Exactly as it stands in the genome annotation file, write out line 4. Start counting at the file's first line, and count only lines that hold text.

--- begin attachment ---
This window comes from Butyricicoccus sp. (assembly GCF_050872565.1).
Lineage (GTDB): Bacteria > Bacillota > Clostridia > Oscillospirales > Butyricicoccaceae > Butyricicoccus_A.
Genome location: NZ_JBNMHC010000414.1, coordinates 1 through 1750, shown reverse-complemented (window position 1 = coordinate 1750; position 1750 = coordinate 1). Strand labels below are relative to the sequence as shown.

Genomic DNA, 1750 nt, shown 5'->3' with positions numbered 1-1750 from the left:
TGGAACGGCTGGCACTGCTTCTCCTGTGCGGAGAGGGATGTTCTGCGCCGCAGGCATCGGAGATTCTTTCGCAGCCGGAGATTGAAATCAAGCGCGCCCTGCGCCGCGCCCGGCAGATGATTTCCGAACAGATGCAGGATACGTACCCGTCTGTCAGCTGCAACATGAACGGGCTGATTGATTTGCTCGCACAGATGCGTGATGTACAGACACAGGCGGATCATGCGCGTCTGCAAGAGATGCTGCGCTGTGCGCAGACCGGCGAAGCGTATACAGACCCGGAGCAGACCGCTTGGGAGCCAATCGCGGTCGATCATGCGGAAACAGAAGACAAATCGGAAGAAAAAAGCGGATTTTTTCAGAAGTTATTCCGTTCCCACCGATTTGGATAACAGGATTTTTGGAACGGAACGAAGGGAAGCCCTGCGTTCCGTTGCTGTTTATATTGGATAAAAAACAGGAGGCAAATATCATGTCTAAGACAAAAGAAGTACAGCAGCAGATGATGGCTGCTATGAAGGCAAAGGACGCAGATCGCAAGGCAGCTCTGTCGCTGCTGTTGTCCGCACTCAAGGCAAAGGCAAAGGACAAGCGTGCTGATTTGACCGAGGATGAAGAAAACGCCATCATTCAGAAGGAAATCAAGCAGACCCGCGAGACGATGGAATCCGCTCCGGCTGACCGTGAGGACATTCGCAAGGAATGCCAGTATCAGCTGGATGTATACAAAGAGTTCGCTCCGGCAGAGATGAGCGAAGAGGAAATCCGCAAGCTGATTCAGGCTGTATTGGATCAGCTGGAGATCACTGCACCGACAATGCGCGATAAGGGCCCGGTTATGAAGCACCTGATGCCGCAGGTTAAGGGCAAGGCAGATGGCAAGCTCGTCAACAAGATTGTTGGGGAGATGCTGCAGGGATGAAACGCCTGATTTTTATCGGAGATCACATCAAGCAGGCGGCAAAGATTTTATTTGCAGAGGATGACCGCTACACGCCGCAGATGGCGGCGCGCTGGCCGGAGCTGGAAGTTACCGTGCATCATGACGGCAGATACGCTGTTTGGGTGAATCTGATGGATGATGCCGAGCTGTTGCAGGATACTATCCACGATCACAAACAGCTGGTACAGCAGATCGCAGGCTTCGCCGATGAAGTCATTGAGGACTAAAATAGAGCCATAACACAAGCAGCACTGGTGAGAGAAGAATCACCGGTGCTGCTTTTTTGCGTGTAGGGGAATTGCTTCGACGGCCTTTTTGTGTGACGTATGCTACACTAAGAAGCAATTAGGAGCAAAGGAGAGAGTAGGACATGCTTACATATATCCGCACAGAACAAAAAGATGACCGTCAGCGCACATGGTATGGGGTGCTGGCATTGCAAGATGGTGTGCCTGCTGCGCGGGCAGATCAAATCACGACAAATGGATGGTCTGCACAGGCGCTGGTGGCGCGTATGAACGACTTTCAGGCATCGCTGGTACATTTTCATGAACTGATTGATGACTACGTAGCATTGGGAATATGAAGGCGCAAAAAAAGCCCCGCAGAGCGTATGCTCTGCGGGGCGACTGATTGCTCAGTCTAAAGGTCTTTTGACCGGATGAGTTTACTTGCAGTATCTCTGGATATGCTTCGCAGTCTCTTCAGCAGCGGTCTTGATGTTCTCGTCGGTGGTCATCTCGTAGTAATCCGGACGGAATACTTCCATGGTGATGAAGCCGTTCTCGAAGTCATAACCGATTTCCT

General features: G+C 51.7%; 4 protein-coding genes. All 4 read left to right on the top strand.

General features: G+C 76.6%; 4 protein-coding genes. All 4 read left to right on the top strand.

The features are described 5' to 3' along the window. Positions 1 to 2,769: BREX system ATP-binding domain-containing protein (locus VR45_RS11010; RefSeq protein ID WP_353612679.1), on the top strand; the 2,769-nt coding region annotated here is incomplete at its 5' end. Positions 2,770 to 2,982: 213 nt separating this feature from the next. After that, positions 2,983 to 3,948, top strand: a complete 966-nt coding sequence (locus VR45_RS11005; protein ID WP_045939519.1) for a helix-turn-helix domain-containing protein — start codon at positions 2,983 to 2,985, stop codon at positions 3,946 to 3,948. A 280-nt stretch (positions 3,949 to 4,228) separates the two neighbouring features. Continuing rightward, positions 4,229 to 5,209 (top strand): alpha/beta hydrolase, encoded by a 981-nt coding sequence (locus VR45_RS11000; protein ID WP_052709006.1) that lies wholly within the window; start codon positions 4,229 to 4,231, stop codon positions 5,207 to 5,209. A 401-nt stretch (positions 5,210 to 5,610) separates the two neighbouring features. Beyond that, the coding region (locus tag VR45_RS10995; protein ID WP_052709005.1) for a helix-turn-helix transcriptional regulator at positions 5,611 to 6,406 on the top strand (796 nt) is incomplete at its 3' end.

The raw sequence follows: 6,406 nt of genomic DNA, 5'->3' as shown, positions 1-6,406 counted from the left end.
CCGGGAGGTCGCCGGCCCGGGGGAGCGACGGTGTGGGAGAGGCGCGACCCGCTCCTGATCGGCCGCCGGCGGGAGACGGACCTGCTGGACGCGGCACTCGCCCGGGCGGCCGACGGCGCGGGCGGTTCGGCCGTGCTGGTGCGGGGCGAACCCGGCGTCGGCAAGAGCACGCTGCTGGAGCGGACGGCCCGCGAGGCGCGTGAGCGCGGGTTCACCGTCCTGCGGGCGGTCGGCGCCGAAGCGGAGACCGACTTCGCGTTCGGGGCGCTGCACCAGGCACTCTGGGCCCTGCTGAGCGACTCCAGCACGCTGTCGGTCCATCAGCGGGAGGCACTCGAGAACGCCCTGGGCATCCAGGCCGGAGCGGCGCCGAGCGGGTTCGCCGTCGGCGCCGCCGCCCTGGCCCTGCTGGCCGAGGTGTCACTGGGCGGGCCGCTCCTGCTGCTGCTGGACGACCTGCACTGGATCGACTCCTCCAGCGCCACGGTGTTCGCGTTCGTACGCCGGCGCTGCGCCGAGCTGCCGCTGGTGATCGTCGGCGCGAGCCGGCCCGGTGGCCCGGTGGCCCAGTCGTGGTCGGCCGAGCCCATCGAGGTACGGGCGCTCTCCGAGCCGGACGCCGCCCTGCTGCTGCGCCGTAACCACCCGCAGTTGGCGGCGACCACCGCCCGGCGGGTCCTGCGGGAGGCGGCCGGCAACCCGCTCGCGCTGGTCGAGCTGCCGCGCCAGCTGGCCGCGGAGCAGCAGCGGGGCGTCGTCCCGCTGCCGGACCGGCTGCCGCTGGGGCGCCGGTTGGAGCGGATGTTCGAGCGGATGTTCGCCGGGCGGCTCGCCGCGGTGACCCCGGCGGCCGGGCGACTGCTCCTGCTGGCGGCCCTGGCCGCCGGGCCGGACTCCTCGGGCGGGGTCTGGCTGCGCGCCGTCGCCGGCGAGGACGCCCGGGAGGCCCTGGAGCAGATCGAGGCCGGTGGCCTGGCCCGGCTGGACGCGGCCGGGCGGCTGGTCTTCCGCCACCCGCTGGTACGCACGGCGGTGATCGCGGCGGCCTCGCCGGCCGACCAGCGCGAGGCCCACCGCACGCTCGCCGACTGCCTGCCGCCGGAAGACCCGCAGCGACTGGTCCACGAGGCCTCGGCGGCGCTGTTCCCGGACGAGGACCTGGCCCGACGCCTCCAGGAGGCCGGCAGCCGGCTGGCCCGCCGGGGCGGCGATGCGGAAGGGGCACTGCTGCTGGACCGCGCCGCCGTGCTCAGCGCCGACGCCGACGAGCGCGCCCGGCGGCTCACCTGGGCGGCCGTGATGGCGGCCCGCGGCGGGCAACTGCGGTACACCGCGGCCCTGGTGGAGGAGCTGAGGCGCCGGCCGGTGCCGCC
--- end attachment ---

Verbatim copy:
Genomic DNA, 1750 nt, shown 5'->3' with positions numbered 1-1750 from the left: